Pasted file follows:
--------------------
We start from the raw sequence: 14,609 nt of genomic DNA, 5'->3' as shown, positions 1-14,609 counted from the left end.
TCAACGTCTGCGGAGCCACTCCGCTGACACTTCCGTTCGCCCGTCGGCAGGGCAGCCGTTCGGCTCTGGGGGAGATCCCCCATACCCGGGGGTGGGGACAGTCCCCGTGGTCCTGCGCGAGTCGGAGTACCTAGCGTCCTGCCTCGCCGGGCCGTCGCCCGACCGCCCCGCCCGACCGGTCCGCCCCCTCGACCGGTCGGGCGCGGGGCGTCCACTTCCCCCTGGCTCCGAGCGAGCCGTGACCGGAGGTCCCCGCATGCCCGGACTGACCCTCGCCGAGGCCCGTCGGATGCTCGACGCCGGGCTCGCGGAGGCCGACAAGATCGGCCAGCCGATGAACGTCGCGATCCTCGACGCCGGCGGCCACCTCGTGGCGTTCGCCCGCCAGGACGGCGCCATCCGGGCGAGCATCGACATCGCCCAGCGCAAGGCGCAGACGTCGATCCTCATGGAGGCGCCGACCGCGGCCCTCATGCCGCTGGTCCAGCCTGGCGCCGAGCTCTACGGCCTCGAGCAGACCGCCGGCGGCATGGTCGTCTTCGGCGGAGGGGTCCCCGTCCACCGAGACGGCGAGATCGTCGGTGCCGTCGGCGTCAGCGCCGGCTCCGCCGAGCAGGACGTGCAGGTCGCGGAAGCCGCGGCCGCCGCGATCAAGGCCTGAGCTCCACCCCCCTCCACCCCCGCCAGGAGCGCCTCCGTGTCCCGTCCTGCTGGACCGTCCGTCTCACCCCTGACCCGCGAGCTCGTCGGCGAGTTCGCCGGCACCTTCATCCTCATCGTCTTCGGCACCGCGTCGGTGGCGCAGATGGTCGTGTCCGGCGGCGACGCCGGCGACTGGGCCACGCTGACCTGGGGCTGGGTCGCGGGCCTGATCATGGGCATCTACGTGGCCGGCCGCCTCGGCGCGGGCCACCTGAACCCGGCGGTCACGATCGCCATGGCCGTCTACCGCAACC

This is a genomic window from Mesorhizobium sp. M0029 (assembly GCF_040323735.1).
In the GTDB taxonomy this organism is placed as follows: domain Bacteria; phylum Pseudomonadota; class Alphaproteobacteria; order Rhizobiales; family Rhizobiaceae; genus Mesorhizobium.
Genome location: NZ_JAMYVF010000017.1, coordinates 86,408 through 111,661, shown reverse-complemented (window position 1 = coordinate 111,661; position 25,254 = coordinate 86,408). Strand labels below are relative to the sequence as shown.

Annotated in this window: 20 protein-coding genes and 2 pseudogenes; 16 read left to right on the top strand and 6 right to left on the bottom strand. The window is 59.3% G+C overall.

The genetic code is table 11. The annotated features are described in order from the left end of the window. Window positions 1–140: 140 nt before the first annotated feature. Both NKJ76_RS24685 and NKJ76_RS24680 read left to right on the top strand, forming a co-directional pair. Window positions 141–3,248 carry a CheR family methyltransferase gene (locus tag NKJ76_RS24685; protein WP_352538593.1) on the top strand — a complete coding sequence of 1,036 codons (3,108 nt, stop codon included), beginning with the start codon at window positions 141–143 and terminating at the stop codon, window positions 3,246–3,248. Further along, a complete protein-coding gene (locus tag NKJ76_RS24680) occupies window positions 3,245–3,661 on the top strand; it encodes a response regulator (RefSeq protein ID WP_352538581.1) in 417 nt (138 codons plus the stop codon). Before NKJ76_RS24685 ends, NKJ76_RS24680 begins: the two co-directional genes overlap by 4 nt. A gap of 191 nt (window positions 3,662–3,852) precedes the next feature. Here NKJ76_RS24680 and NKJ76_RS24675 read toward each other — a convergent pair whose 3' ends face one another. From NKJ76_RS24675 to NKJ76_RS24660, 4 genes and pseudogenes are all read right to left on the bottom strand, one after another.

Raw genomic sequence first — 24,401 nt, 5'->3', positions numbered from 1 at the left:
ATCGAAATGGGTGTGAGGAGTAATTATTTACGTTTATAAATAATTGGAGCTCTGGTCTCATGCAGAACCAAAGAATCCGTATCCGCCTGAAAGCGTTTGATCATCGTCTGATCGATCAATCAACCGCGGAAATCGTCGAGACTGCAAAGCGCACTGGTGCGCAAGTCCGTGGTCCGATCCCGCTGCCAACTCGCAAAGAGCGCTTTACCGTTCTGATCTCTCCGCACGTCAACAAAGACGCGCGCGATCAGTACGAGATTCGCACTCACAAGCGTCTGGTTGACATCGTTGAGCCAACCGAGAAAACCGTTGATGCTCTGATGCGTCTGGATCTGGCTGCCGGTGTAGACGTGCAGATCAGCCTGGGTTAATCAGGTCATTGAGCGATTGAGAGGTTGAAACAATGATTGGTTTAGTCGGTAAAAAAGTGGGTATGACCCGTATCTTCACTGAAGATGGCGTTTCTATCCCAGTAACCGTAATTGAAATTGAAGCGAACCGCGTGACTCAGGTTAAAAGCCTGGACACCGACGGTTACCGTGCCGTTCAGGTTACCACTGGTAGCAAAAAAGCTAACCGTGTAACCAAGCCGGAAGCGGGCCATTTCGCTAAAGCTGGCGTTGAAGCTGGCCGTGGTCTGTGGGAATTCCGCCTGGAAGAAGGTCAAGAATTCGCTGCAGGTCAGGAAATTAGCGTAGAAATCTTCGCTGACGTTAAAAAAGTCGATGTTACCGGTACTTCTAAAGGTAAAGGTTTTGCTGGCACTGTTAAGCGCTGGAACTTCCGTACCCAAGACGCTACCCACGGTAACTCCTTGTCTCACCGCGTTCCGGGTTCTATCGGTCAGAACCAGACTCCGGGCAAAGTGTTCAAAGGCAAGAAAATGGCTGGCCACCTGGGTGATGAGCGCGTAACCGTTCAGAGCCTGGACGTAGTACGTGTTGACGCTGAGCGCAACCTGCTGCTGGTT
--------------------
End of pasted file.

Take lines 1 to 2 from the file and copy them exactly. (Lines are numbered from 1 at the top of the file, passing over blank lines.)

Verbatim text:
We start from the raw sequence: 14,609 nt of genomic DNA, 5'->3' as shown, positions 1-14,609 counted from the left end.
TCAACGTCTGCGGAGCCACTCCGCTGACACTTCCGTTCGCCCGTCGGCAGGGCAGCCGTTCGGCTCTGGGGGAGATCCCCCATACCCGGGGGTGGGGACAGTCCCCGTGGTCCTGCGCGAGTCGGAGTACCTAGCGTCCTGCCTCGCCGGGCCGTCGCCCGACCGCCCCGCCCGACCGGTCCGCCCCCTCGACCGGTCGGGCGCGGGGCGTCCACTTCCCCCTGGCTCCGAGCGAGCCGTGACCGGAGGTCCCCGCATGCCCGGACTGACCCTCGCCGAGGCCCGTCGGATGCTCGACGCCGGGCTCGCGGAGGCCGACAAGATCGGCCAGCCGATGAACGTCGCGATCCTCGACGCCGGCGGCCACCTCGTGGCGTTCGCCCGCCAGGACGGCGCCATCCGGGCGAGCATCGACATCGCCCAGCGCAAGGCGCAGACGTCGATCCTCATGGAGGCGCCGACCGCGGCCCTCATGCCGCTGGTCCAGCCTGGCGCCGAGCTCTACGGCCTCGAGCAGACCGCCGGCGGCATGGTCGTCTTCGGCGGAGGGGTCCCCGTCCACCGAGACGGCGAGATCGTCGGTGCCGTCGGCGTCAGCGCCGGCTCCGCCGAGCAGGACGTGCAGGTCGCGGAAGCCGCGGCCGCCGCGATCAAGGCCTGAGCTCCACCCCCCTCCACCCCCGCCAGGAGCGCCTCCGTGTCCCGTCCTGCTGGACCGTCCGTCTCACCCCTGACCCGCGAGCTCGTCGGCGAGTTCGCCGGCACCTTCATCCTCATCGTCTTCGGCACCGCGTCGGTGGCGCAGATGGTCGTGTCCGGCGGCGACGCCGGCGACTGGGCCACGCTGACCTGGGGCTGGGTCGCGGGCCTGATCATGGGCATCTACGTGGCCGGCCGCCTCGGCGCGGGCCACCTGAACCCGGCGGTCACGATCGCCATGGCCGTCTACCGCAACC